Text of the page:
Retirement plan fees: What you need to know
By Jean Chatzky, the financial editor for NBC's TODAY Show and an award-winning personal finance journalist, author and speaker.
How much are you paying to invest in your organization's retirement plan? Many people don't know. In fact, surveys have shown a surprisingly large number of people believe – mistakenly – that they're not paying anything at all. That's about to change.
Starting in August 2012, a new regulation required most organizations to share information about their retirement plans' fees. Going forward, you'll receive fee information in retirement plan statements and in an annual notice. If your employer changes the plan in a way that changes the costs during the year, you'll get an update. While the annual disclosure may be a half dozen to a dozen pages that reads like a price list, read it anyway, keeping an eye on these specifics:
The different types of fees you're paying
There are three main components:
- Investment expenses can make up the lion's share—about two-thirds of your costs in total. These fees include pay for the people who manage the mutual funds or other investments in your employer's plan; they may also go toward covering the plan's administrative expenses. On the new disclosure, you'll see this fee broken out two ways – as a percentage of the money you have invested in that particular investment option, and as a dollar amount you pay for every $1,000 you have in the investment option. This is designed to allow you to compare investment expenses on an apples-to-apples basis.
- Administrative costs are the second category. They include the cost of keeping plan records, providing you with statements, online access to your account information and advice you may have elected.
- Transaction costs are the final category and include the price of borrowing money from the retirement plan and/or withdrawals.
How your fees stack up
Since investment expenses may make up the majority of the plan fees and you can choose from among various investment options, it's important to understand why some have higher fees than others.
Passive funds (like index funds) that adhere to a pre-selected basket of stocks will generally have lower fees than actively managed mutual funds that have installed a skilled individual (or team) to invest on your behalf. Moreover, the higher the risk profile of the managed fund, typically the higher the fees tend to be.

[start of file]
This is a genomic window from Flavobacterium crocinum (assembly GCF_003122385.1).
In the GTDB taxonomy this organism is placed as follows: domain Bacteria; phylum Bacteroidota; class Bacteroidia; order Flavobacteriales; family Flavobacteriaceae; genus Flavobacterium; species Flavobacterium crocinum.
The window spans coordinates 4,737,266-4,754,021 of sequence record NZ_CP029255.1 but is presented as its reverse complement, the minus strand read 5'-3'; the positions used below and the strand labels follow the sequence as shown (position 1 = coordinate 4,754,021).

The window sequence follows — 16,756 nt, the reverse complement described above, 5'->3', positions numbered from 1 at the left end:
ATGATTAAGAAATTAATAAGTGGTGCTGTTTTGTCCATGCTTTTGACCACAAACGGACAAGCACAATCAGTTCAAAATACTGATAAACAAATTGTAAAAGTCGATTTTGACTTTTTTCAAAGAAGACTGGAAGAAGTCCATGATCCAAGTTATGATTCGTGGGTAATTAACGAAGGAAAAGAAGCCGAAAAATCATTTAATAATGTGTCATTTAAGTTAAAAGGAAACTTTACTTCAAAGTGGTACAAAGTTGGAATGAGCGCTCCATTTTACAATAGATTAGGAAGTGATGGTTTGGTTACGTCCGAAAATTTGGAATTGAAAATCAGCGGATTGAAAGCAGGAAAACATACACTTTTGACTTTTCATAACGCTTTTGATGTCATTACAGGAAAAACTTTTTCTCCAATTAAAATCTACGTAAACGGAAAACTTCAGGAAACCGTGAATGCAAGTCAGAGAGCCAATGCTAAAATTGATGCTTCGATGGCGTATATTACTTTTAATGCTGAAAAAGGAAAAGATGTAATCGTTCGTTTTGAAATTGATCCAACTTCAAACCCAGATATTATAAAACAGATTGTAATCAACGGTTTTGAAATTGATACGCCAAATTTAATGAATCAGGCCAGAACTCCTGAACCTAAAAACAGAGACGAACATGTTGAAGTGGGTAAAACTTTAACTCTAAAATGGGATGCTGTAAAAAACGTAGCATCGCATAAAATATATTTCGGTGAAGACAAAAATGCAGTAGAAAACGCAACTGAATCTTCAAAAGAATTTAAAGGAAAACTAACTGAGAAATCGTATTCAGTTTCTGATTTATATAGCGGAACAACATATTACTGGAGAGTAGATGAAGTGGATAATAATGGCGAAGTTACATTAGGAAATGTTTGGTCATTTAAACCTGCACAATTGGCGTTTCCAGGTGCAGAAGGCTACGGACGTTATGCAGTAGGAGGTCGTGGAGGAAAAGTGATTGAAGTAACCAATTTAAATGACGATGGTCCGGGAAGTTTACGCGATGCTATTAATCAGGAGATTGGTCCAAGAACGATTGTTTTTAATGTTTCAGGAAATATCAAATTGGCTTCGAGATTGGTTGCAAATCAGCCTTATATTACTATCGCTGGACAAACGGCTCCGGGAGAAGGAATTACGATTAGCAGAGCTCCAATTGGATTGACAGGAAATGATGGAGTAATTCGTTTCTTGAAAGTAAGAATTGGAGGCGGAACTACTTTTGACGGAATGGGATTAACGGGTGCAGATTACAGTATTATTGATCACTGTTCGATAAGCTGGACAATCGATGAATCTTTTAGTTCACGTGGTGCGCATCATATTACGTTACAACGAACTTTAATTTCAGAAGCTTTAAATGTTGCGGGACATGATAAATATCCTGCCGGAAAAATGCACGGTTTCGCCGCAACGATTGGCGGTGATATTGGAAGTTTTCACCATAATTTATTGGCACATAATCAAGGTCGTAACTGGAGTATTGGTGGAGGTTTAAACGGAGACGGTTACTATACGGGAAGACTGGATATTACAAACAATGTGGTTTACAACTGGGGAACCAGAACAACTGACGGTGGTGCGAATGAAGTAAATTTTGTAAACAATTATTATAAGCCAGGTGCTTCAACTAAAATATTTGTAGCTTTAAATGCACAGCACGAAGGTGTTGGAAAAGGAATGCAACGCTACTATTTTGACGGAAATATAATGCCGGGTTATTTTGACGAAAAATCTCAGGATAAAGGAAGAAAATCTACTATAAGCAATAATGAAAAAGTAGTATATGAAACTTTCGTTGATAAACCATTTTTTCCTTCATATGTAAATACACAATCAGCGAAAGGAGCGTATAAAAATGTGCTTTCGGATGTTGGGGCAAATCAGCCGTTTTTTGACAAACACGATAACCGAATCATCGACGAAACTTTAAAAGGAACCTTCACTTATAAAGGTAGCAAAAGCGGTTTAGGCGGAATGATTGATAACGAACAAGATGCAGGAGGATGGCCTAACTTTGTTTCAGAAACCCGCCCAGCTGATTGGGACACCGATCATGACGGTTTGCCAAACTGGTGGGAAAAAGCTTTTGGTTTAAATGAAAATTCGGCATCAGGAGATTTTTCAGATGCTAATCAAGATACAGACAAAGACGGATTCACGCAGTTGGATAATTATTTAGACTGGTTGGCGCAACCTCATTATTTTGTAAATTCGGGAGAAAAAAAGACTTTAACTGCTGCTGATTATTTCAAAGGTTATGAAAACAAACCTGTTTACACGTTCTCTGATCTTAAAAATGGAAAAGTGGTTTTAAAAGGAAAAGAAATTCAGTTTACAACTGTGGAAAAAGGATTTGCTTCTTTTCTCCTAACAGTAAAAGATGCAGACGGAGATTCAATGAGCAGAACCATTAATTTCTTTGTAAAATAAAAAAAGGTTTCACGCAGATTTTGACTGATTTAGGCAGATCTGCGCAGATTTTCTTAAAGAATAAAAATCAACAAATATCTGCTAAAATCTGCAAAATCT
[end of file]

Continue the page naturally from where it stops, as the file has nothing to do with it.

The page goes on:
So, stock funds generally have higher expense ratios than bond funds, and international funds generally cost more than domestic ones. None of this means you should abandon managed funds for passive ones or higher risk funds for lower risk ones.
The fees are a piece of the puzzle and should be looked at relative to long-term performance. If a managed fund in your plan is consistently doing well for you in up markets or limiting your losses in down ones, it may be well worth the fees you're paying. If it's consistently underperforming, you may want to think about making a switch.
Make the most of your organization's retirement plan.
Finally, consider whether you're making the most of the retirement plan overall. Fees, while important, are only one part of the picture.
It's similarly important – if not more important – to be sure that you're taking full advantage of the retirement plan your employer has put in place to help ensure you are on track for a more secure retirement. Ask yourself:
- Am I grabbing all the matching contributions I'm eligible for? If not, consider increasing your contribution.
- Am I maximizing my total tax-deductible contribution? If not, consider increasing your contribution.
- Am I in the right investment options for my age and risk tolerance? If not, consider rebalancing in accordance with your goals.
Your organization's retirement plan is likely a bigger part of your retirement picture than ever before. Make it count.
- 401(k) Averages Book, 12th Edition
- Some plan features are not available on all retirement plans.
Investment options are subject to investment risk. Shares or unit values will fluctuate and investments, when redeemed, may be worth more or less than their original cost. It is possible for an investment option to lose value.